Poinsettias on Your Desktop

There is no plant more associated with Christmas than the poinsettia.  The good news is that the number of cultivars keeps expanding each year.  Colors and shapes are available to fit any situation or décor.  Big ones are great for church or bank lobbies…but small ones make a big difference in the enjoyment of the season and afterwards too.  Considering the amount of time that many of us spend at work in December, a small desk sized plant is a good idea.

 

The first consideration is taking them to your workplace or home office from the point of purchase.  Keep in mind that these plants are warm weather ones, native to Mexico and found throughout the Middle East.  Putting them in your shopping cart along with the tree lights and tinsel and then strolling out to the car won’t cut it.  Instead, take steps to insulate them from the cold air outside until they arrive inside:

*Take a cooler or tote with you to the store.  After purchase, they can be place inside to provide a buffer from cold temperatures.  Thin paper sleeves provide a little protection, but often not enough.

*Warm up the car before you arrive at the store.

*Make the purchase your last stop in holiday shopping, not the first.

*Take along a “plant care buddy” to assist with the project.

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Once safely inside, take time to remove foil, or any wrapping.  Water the plant thoroughly and redecorate it to fit the spot where it will be displayed.  Punch a few holes in the wrapping to allow excess water to drain from the soil, or arrange the pot so that it can be easily removed when it’s time to water.  Set the plant in bright light and warm temperatures indoors.  Again, think Mexico where they are from.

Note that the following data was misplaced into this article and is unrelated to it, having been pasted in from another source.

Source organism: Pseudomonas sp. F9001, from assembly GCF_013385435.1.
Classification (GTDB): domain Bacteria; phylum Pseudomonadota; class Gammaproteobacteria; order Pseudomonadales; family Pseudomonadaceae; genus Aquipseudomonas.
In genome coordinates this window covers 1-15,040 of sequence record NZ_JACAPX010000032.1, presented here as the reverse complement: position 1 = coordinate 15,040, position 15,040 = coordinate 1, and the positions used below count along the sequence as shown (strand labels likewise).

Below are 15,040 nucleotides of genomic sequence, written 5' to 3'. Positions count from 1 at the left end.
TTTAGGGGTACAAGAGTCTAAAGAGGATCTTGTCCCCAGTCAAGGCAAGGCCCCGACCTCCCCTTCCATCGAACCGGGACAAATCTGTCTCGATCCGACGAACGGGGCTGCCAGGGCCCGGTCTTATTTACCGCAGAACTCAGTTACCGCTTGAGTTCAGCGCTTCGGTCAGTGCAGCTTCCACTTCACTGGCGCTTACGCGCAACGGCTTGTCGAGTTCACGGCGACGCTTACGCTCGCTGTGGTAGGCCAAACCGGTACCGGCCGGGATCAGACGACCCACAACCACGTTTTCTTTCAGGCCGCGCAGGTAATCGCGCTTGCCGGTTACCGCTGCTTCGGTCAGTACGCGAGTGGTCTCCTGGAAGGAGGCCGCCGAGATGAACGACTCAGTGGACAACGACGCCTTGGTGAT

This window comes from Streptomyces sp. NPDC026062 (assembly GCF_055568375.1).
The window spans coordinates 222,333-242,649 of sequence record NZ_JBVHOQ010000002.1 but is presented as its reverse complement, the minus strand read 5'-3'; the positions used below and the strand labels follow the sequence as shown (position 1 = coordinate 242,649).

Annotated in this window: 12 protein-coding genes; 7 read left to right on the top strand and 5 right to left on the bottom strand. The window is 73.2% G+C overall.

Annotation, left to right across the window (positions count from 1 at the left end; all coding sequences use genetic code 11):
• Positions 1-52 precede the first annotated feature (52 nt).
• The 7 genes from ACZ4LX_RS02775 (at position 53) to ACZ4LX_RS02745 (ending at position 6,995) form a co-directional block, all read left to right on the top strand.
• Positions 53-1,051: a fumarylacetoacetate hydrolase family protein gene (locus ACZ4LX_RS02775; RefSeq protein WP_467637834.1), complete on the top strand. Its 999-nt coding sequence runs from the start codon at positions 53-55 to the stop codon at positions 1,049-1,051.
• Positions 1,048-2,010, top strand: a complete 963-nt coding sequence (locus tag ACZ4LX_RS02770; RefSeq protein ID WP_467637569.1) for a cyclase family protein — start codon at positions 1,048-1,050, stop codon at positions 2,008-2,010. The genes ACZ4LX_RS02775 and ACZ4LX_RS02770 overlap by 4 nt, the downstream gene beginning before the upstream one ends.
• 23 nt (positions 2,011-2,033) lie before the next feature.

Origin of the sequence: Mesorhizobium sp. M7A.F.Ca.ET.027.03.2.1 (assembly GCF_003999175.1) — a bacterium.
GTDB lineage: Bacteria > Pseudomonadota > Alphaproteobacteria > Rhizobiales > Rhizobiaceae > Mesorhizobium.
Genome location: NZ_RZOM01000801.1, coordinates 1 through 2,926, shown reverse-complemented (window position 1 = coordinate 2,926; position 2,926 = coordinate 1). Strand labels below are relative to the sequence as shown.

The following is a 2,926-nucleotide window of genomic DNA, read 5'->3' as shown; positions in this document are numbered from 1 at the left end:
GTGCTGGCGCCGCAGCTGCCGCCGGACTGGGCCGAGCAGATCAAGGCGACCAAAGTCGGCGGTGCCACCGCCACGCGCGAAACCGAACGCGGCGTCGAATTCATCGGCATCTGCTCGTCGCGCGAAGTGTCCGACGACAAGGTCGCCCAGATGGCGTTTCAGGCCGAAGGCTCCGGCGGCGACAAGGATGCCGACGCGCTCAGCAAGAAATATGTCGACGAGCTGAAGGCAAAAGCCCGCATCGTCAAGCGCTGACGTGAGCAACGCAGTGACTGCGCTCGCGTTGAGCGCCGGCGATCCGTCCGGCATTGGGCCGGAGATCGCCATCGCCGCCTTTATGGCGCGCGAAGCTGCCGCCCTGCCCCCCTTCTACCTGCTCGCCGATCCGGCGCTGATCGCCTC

Poinsettias are bred to perform for several months inside.  Usually, if they’ve been well cared for, they will start to drop leaves and look ragged sometime in early March.  At that point, push it to the back of the desk or hide it with a stack of papers, so that it’s not an eyesore, but allow it to still receive light and warmth.  The goal is to keep it alive till summer then set them outside for rejuvenation.

John Fech
Horticulture Extension Educator at Nebraska Extension
John Fech is a horticulturist with the University of Nebraska-Lincoln and certified arborist with the International Society of Arboriculture. The author of 2 books and over 200 popular and trade journal articles, he focuses his time on teaching effective landscape maintenance techniques, water conservation, diagnosing turf and ornamental problems and encouraging effective bilingual communication in the green industry. He works extensively with the media to extend the message of landscape sustainability, making over 100 television and radio appearances each year.
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